We established a ministerial action group on Gaelic teacher recruitment, appointed a Gaelic teacher recruitment officer to implement the recommendations of the group, supported new routes into Gaelic teacher training and provided a course to enable Gaelic-speaking teachers to transfer to Gaelic-medium teaching.
I am sure that, like me, the minister welcomes the expansion of Gaelic-medium education in many areas of Scotland, particularly the Highlands and Islands, where Gaelic-medium education is provided in both primary and secondary schools. A new Gaelic school is being purpose built in Inverness; what initiatives will the Executive promote to ensure that qualified teachers are available to fill the posts?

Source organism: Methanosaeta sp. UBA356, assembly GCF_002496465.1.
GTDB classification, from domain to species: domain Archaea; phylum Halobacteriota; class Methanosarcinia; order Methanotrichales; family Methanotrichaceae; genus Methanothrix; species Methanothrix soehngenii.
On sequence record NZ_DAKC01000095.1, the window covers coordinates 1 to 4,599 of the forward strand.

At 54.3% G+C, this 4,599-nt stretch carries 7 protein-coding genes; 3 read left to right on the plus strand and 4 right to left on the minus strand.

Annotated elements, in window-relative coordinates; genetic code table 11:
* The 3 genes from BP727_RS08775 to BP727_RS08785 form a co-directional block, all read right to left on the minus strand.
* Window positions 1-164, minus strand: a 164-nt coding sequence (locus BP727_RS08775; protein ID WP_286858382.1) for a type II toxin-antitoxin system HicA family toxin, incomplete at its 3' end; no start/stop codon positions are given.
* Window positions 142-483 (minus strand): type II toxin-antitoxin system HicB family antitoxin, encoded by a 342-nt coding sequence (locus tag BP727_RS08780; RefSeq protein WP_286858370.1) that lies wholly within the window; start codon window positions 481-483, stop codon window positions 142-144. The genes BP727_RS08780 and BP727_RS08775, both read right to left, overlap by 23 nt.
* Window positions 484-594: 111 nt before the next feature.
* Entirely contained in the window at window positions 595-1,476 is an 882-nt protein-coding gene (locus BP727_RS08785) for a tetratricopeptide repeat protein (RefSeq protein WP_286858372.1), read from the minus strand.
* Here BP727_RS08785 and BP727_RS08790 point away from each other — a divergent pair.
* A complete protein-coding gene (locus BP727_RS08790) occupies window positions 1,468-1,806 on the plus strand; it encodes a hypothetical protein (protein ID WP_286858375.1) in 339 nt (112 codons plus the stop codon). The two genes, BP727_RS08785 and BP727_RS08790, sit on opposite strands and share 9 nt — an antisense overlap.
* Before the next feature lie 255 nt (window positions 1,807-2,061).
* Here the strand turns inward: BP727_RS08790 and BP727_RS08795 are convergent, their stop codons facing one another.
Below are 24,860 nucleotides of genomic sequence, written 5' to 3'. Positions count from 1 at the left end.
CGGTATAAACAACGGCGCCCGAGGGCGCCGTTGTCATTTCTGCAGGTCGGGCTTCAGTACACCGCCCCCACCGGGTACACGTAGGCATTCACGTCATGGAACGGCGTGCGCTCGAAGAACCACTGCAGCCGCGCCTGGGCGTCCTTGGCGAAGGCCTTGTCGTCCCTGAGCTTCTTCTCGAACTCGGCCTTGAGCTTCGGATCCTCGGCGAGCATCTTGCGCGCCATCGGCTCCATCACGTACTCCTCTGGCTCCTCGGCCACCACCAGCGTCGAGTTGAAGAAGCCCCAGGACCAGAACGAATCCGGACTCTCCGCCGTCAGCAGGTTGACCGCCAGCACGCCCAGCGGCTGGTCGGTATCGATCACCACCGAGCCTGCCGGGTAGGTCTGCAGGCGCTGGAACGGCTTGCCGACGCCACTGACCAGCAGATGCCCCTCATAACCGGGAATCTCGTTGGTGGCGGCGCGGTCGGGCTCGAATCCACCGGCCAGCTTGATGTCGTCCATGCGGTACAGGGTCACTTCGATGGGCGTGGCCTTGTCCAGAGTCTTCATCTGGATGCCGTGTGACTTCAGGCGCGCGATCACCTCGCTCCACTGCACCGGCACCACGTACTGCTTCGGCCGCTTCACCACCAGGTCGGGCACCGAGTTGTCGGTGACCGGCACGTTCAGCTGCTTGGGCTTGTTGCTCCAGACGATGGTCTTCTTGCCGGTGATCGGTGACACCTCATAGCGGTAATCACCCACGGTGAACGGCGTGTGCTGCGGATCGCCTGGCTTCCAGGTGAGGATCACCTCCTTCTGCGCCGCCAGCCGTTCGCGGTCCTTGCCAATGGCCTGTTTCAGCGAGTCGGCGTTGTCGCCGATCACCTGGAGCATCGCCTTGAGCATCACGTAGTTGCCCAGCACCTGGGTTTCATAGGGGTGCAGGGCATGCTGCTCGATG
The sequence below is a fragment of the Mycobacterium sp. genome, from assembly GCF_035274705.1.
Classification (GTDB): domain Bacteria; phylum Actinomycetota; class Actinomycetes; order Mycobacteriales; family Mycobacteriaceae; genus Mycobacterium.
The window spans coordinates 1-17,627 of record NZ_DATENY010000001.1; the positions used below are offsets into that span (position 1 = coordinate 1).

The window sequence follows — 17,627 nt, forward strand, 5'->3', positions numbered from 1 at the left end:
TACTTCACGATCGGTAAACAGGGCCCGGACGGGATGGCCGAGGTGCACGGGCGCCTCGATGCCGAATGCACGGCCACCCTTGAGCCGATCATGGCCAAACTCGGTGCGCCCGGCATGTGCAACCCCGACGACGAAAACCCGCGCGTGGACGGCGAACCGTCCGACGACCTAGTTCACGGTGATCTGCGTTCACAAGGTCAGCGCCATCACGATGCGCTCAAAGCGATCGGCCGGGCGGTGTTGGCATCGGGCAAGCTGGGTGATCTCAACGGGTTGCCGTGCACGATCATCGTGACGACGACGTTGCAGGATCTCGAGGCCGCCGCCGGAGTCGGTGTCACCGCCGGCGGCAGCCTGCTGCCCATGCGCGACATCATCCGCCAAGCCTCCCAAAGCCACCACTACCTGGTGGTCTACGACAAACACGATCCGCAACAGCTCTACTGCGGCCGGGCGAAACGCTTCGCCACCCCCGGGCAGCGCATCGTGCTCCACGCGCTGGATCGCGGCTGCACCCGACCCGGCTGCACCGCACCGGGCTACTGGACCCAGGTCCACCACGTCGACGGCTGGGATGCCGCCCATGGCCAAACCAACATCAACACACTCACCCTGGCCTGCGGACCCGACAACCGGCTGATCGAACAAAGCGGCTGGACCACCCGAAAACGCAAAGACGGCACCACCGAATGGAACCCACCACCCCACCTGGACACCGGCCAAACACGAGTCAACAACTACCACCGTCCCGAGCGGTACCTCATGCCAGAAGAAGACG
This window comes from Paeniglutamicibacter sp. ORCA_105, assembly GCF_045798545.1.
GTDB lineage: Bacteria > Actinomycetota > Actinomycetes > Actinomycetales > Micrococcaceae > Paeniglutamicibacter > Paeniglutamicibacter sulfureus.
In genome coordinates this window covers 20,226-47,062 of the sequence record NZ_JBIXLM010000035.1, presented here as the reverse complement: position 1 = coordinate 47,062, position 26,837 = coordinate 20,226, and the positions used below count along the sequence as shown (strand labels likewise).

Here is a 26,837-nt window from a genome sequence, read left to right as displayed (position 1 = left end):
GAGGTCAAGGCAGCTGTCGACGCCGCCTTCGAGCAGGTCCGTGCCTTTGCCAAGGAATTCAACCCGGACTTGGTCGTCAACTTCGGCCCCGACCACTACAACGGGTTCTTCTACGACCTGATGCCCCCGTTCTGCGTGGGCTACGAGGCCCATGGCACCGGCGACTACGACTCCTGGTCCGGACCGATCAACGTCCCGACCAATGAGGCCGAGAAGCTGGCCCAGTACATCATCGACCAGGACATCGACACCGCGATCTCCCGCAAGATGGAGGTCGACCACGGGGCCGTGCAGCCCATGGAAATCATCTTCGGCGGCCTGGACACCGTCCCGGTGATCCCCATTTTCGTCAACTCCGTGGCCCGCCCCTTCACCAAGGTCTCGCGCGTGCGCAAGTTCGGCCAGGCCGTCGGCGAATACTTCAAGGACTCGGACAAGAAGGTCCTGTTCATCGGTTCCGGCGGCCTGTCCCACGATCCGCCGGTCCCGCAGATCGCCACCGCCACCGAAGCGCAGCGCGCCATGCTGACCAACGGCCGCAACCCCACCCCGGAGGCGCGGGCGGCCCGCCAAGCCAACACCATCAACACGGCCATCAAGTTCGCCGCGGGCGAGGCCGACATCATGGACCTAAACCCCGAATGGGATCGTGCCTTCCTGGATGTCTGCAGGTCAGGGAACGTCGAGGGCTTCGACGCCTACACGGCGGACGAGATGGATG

I have outlined some of the specific actions that we are taking to encourage more people to take up careers as Gaelic teachers. I join John Farquhar Munro in complimenting the schools that are being developed. I have visited a Gaelic unit in a primary school in Oban and I have visited the new Gaelic school in Glasgow. I confess that the latter was an eye-opener, not only because I saw the clear enthusiasm in the Glasgow school but because I saw the relevance that the people in Glasgow, who did not live in a Gaelic-speaking community, saw in having their children educated through Gaelic.
I am aware of the new school in Inverness. We are committing substantial resources to expanding the teaching of Gaelic in Scotland. However, as John Farquhar Munro rightly points out, this is not just about money and commitment. If we do not have the teachers to support it, the initiative will not make progress. I hope that the measures that we are putting in place will build on what has undoubtedly been a success to date.